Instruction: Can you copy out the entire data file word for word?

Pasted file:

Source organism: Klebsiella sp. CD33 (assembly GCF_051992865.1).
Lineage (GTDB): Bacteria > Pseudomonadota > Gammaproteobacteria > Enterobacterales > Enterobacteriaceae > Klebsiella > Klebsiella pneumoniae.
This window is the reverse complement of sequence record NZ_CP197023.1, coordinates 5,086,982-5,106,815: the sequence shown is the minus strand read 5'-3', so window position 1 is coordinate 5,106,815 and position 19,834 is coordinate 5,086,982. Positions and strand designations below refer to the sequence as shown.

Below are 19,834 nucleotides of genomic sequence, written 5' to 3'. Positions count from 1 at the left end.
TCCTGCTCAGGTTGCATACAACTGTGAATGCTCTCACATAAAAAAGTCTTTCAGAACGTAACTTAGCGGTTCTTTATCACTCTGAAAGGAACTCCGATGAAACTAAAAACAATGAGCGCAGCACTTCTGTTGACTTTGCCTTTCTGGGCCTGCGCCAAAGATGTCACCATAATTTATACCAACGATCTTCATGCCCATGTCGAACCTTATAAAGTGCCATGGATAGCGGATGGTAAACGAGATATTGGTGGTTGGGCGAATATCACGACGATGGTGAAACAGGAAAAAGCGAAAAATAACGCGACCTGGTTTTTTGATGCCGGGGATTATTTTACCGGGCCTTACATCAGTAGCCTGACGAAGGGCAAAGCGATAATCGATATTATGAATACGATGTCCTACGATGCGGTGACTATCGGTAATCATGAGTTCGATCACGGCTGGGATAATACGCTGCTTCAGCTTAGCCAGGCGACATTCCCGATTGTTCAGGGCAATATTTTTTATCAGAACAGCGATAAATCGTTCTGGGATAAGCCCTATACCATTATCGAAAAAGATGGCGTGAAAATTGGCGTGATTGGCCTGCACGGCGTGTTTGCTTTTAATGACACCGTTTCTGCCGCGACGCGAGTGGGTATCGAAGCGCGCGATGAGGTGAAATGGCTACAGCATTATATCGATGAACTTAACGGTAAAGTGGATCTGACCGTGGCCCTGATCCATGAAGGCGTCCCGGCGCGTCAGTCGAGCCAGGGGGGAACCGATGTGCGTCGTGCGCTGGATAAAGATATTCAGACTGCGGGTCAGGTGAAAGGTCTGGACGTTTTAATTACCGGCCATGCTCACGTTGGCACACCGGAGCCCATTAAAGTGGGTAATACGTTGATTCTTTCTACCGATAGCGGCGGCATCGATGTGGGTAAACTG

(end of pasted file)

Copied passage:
Source organism: Klebsiella sp. CD33 (assembly GCF_051992865.1).
Lineage (GTDB): Bacteria > Pseudomonadota > Gammaproteobacteria > Enterobacterales > Enterobacteriaceae > Klebsiella > Klebsiella pneumoniae.
This window is the reverse complement of sequence record NZ_CP197023.1, coordinates 5,086,982-5,106,815: the sequence shown is the minus strand read 5'-3', so window position 1 is coordinate 5,106,815 and position 19,834 is coordinate 5,086,982. Positions and strand designations below refer to the sequence as shown.

Below are 19,834 nucleotides of genomic sequence, written 5' to 3'. Positions count from 1 at the left end.
TCCTGCTCAGGTTGCATACAACTGTGAATGCTCTCACATAAAAAAGTCTTTCAGAACGTAACTTAGCGGTTCTTTATCACTCTGAAAGGAACTCCGATGAAACTAAAAACAATGAGCGCAGCACTTCTGTTGACTTTGCCTTTCTGGGCCTGCGCCAAAGATGTCACCATAATTTATACCAACGATCTTCATGCCCATGTCGAACCTTATAAAGTGCCATGGATAGCGGATGGTAAACGAGATATTGGTGGTTGGGCGAATATCACGACGATGGTGAAACAGGAAAAAGCGAAAAATAACGCGACCTGGTTTTTTGATGCCGGGGATTATTTTACCGGGCCTTACATCAGTAGCCTGACGAAGGGCAAAGCGATAATCGATATTATGAATACGATGTCCTACGATGCGGTGACTATCGGTAATCATGAGTTCGATCACGGCTGGGATAATACGCTGCTTCAGCTTAGCCAGGCGACATTCCCGATTGTTCAGGGCAATATTTTTTATCAGAACAGCGATAAATCGTTCTGGGATAAGCCCTATACCATTATCGAAAAAGATGGCGTGAAAATTGGCGTGATTGGCCTGCACGGCGTGTTTGCTTTTAATGACACCGTTTCTGCCGCGACGCGAGTGGGTATCGAAGCGCGCGATGAGGTGAAATGGCTACAGCATTATATCGATGAACTTAACGGTAAAGTGGATCTGACCGTGGCCCTGATCCATGAAGGCGTCCCGGCGCGTCAGTCGAGCCAGGGGGGAACCGATGTGCGTCGTGCGCTGGATAAAGATATTCAGACTGCGGGTCAGGTGAAAGGTCTGGACGTTTTAATTACCGGCCATGCTCACGTTGGCACACCGGAGCCCATTAAAGTGGGTAATACGTTGATTCTTTCTACCGATAGCGGCGGCATCGATGTGGGTAAACTG